Talk Cinema's Ron Falzone Discusses It's Always Fair Weather, directed by Gene Kelly and Stanley Donen

Why is It’s Always Fair Weather, available on Amazon, always left in the backwater when talking about the great MGM musicals? 

The failure of It’s Always Fair Weather at the box office signaled the beginning of the end of the glorious Arthur Freed unit at that studio as well as the acrimonious end of the collaboration between co-directors Gene Kelly and Stanley Donen who had earlier given us On the Town and Singin’ in the Rain.  I supposed it is that this movie has had to bear the stigma of those two events.

My response to such thinking is simple:  Get over it, people.  This is one of the movie’s greatest musicals.  Period.

Originally intended to be a sequel to On the Town, also written by Betty Comden and Adolph Green, casting difficulties turned it into a spiritual if not literal descendant of that masterpiece.  And it’s probably a good thing.  Whereas On the Town practically bursts off the screen with giddy postwar life, It’s Always Fair Weather is much more in keeping with the beady-eyed questioning side of the mid-1950’s.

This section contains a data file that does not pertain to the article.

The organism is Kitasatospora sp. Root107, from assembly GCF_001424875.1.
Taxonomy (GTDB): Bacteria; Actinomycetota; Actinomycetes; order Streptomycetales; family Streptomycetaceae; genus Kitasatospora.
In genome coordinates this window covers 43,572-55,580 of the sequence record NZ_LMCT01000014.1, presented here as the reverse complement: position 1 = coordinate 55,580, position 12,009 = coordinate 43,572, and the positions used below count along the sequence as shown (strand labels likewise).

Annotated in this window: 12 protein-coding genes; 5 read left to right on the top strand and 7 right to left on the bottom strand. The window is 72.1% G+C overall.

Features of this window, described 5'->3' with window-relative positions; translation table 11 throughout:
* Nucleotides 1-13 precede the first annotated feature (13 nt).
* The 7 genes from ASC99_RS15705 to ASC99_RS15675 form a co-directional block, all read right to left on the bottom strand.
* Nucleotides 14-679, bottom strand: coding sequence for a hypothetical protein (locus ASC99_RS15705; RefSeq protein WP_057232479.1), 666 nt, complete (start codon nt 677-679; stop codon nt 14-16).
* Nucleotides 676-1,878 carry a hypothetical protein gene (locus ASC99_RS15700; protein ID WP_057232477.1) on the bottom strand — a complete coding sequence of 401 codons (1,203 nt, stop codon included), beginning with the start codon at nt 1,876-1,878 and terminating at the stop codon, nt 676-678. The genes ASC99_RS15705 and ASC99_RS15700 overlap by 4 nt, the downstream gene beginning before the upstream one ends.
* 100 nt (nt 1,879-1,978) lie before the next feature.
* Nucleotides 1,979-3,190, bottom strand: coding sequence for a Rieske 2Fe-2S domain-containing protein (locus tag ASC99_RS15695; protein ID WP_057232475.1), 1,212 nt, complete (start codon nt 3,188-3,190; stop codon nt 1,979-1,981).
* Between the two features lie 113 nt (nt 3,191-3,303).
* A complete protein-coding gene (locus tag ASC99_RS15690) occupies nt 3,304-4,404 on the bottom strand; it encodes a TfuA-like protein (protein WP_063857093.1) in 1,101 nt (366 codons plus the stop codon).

Shortly after VJ Day, three GIs (Gene Kelly, Dan Dailey and Michael Kidd) who’ve faced the war as a team get together for one last drink and a wild dance (with garbage can lids no less) under the Manhattan elevated.  Their decision to meet at the same place and date in ten years inevitably reveals a shocking fact:  A decade later, the inseparable wartime buddies can no longer stand each other. 

Just like the Douglas Sirk classics of the same period, It’s Always Fair Weather uses standard genre conventions to question the go-go drive of 50’s ambition and the lust for consumerism.  The fact that these observations are revealed through musical numbers that are both exuberant and magnificently staged only makes these comments that much more trenchant.

It’s Always Fair Weather’s most iconic number, Kelly roller skating through the “New York” backlot to the surprising lyrics of “I Like Myself,” is terrific, but it has long overshadowed equally dazzling contributions from Dailey (“Saturation-wise”), Cyd Charisse (“Baby, You Knock Me Out”), Dolores Gray (“Thanks a Lot, but No Thanks”) and the ensemble garbage can jazz dance that fairly explodes the sides of the Cinemascope frame.

By turns exciting and contemplative, hilarious and moving, this is one of the very few musicals that well and truly earns a few tears at the end. It’s a great, unmissable experience.